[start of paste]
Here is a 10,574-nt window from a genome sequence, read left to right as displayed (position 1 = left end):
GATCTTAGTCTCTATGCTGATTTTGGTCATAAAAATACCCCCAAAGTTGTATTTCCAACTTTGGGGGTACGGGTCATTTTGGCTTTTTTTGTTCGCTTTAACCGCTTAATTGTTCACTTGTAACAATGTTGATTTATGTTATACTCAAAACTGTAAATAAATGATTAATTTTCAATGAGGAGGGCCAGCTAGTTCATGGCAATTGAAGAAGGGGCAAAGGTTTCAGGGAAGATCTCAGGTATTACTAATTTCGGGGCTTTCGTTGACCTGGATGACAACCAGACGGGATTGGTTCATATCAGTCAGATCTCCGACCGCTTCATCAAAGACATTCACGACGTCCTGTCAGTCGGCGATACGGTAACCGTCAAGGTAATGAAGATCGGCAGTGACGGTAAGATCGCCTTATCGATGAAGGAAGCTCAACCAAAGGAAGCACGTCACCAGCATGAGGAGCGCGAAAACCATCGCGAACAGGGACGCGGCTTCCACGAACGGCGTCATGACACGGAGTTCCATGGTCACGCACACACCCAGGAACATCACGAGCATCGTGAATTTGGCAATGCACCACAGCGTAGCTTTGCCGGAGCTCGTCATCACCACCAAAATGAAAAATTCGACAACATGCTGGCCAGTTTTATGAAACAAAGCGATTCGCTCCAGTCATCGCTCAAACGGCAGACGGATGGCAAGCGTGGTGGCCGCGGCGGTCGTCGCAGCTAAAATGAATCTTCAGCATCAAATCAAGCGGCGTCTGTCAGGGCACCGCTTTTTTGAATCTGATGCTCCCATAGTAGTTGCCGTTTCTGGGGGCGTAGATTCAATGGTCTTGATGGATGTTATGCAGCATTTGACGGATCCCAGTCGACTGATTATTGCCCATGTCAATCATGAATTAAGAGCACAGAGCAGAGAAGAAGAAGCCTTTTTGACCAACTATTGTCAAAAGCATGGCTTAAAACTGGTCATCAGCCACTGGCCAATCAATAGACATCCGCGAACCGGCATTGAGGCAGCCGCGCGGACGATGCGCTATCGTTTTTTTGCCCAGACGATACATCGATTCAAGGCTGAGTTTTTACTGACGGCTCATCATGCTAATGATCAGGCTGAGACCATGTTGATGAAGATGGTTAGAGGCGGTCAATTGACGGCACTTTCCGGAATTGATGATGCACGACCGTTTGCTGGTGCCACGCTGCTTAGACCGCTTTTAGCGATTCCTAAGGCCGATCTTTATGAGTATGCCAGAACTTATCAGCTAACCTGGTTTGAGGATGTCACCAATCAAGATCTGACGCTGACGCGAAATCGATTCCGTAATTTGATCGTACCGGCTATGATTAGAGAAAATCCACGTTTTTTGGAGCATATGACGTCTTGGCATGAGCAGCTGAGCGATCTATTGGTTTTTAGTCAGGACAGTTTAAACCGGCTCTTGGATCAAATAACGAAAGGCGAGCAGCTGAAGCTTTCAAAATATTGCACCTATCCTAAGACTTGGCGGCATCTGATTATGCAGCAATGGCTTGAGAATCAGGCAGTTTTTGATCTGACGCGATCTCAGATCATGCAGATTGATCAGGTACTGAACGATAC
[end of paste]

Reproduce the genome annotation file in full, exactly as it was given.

Here is a 10,574-nt window from a genome sequence, read left to right as displayed (position 1 = left end):
GATCTTAGTCTCTATGCTGATTTTGGTCATAAAAATACCCCCAAAGTTGTATTTCCAACTTTGGGGGTACGGGTCATTTTGGCTTTTTTTGTTCGCTTTAACCGCTTAATTGTTCACTTGTAACAATGTTGATTTATGTTATACTCAAAACTGTAAATAAATGATTAATTTTCAATGAGGAGGGCCAGCTAGTTCATGGCAATTGAAGAAGGGGCAAAGGTTTCAGGGAAGATCTCAGGTATTACTAATTTCGGGGCTTTCGTTGACCTGGATGACAACCAGACGGGATTGGTTCATATCAGTCAGATCTCCGACCGCTTCATCAAAGACATTCACGACGTCCTGTCAGTCGGCGATACGGTAACCGTCAAGGTAATGAAGATCGGCAGTGACGGTAAGATCGCCTTATCGATGAAGGAAGCTCAACCAAAGGAAGCACGTCACCAGCATGAGGAGCGCGAAAACCATCGCGAACAGGGACGCGGCTTCCACGAACGGCGTCATGACACGGAGTTCCATGGTCACGCACACACCCAGGAACATCACGAGCATCGTGAATTTGGCAATGCACCACAGCGTAGCTTTGCCGGAGCTCGTCATCACCACCAAAATGAAAAATTCGACAACATGCTGGCCAGTTTTATGAAACAAAGCGATTCGCTCCAGTCATCGCTCAAACGGCAGACGGATGGCAAGCGTGGTGGCCGCGGCGGTCGTCGCAGCTAAAATGAATCTTCAGCATCAAATCAAGCGGCGTCTGTCAGGGCACCGCTTTTTTGAATCTGATGCTCCCATAGTAGTTGCCGTTTCTGGGGGCGTAGATTCAATGGTCTTGATGGATGTTATGCAGCATTTGACGGATCCCAGTCGACTGATTATTGCCCATGTCAATCATGAATTAAGAGCACAGAGCAGAGAAGAAGAAGCCTTTTTGACCAACTATTGTCAAAAGCATGGCTTAAAACTGGTCATCAGCCACTGGCCAATCAATAGACATCCGCGAACCGGCATTGAGGCAGCCGCGCGGACGATGCGCTATCGTTTTTTTGCCCAGACGATACATCGATTCAAGGCTGAGTTTTTACTGACGGCTCATCATGCTAATGATCAGGCTGAGACCATGTTGATGAAGATGGTTAGAGGCGGTCAATTGACGGCACTTTCCGGAATTGATGATGCACGACCGTTTGCTGGTGCCACGCTGCTTAGACCGCTTTTAGCGATTCCTAAGGCCGATCTTTATGAGTATGCCAGAACTTATCAGCTAACCTGGTTTGAGGATGTCACCAATCAAGATCTGACGCTGACGCGAAATCGATTCCGTAATTTGATCGTACCGGCTATGATTAGAGAAAATCCACGTTTTTTGGAGCATATGACGTCTTGGCATGAGCAGCTGAGCGATCTATTGGTTTTTAGTCAGGACAGTTTAAACCGGCTCTTGGATCAAATAACGAAAGGCGAGCAGCTGAAGCTTTCAAAATATTGCACCTATCCTAAGACTTGGCGGCATCTGATTATGCAGCAATGGCTTGAGAATCAGGCAGTTTTTGATCTGACGCGATCTCAGATCATGCAGATTGATCAGGTACTGAACGATAC